BMI of 25 or higher makes adults eligible for vaccine March 29, but that could be someone who is relatively healthy

MADISON, Wis. — Of the 20 conditions that will make someone part of the next big group eligible for a vaccine in Wisconsin, there’s one that’s getting a lot of attention: body mass index.

Anyone 16 and older with a BMI of 25 or higher will become eligible on March 29. About 2 million Wisconsinites will become eligible then, including people with conditions such as asthma, cancer and Down syndrome.

Studies show that being overweight does contribute to a worse reaction to the coronavirus. The CDC says obesity may triple the risk of hospitalization and as your BMI increases, so does your risk of death from COVID.

But just like there are varying degrees of asthma or diabetes, there are varying degrees of being overweight. Someone with a BMI of 25 can look thin and healthy.

“The Green Bay Packers are probably all eligible in the 1C group,” said Dr. Matt Anderson at UW Health. “Because muscle mass is obviously contributing. You can have BMIs that are elevated for people who might not have those same levels of risk.”

Having a young, muscular athlete become eligible the same day as cancer patients and others with serious health conditions leaves it up to vaccinators to prioritize who gets a shot first.

DHS has given some ideas on how pharmacies, public health departments and health systems can do this.

“Such as perhaps prioritizing individuals with two or three high risk conditions. Or maybe start with younger adults who are 50-64 with one high risk condition, then you go to the younger age group,” said Mo Kharbat, SSM Health Wisconsin’s  VP of Pharmacy Services.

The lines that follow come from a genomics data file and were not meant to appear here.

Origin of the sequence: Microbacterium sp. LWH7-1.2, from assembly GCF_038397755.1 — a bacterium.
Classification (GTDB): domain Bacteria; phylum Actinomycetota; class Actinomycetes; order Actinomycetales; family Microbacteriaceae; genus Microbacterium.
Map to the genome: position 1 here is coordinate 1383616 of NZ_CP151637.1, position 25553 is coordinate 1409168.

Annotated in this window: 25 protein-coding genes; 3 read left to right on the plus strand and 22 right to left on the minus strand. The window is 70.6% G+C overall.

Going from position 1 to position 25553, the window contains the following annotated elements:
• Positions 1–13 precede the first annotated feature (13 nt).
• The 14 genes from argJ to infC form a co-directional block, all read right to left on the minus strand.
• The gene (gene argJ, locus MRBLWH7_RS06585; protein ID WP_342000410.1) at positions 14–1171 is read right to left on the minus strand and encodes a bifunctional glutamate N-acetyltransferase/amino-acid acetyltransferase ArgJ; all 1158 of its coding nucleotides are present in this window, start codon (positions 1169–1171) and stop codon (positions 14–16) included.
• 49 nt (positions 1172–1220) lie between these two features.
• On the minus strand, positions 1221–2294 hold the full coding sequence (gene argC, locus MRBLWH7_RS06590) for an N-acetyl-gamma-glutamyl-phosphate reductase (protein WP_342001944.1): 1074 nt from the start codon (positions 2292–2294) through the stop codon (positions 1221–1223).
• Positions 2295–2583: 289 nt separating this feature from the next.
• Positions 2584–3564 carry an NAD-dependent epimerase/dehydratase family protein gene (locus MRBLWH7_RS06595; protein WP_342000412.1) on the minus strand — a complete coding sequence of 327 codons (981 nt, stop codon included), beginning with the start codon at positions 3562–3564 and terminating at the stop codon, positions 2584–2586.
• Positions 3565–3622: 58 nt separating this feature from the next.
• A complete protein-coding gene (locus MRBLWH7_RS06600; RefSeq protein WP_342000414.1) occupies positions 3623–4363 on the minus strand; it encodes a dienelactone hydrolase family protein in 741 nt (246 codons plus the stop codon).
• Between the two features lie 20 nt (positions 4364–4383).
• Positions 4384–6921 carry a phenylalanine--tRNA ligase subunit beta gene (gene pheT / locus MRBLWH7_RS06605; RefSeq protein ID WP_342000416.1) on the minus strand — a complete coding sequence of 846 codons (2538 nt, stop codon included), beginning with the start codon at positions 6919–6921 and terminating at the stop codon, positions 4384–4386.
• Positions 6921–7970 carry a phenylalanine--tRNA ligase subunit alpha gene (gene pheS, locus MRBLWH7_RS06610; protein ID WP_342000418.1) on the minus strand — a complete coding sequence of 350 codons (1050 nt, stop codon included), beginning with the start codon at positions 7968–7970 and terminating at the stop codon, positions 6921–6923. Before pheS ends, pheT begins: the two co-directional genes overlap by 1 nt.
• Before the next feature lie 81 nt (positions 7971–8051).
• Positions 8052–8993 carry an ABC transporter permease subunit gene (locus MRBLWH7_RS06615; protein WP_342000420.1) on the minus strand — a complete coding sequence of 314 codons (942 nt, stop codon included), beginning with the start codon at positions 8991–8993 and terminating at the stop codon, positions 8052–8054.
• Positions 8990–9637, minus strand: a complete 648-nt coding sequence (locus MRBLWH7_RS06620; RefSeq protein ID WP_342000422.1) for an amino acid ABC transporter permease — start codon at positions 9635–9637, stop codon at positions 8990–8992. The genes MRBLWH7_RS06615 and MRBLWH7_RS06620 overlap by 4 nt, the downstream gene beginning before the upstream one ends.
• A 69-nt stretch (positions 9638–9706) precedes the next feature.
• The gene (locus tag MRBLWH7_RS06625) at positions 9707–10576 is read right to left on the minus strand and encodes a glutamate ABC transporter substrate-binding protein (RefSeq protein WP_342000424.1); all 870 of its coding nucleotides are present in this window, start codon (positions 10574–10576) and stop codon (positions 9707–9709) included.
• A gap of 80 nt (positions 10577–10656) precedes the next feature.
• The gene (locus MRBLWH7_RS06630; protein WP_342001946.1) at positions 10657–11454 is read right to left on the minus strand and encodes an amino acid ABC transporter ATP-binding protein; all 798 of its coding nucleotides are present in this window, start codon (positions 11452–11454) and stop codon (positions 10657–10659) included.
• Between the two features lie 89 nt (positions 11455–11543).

Kharbat said SSM Health has not decided how they will prioritize the next group yet. UW Health hasn’t either.

But Dr. Anderson said the process will likely include patients having to identify themselves as eligible.

“It is incredibly challenging to parse out who these people are. How do we identify them? And we’re going to depend on them to help us identify who they are. Because if we try to take all of that responsibility of us, we’re going to miss people,” said Anderson.

He said deciding who gets a shot before who is going to be challenging, grey and messy.

“It’s not going to be perfect, it’s not going to be. And it’s really difficult. How do you differentiate between someone who has cancer versus someone who is immune suppressed for condition 1, 2 or 3? How do you do that versus someone who has COPD? Or chronic heart failure? There’s going to be a large, large number of people who have those conditions,” said Anderson.

It is possible that we will see someone who is young, a little overweight, but otherwise relatively healthy, get a shot before someone who has a serious, chronic health condition.

Anderson encourages young and healthy people to be patient and allow those who are more at risk to get the vaccine first.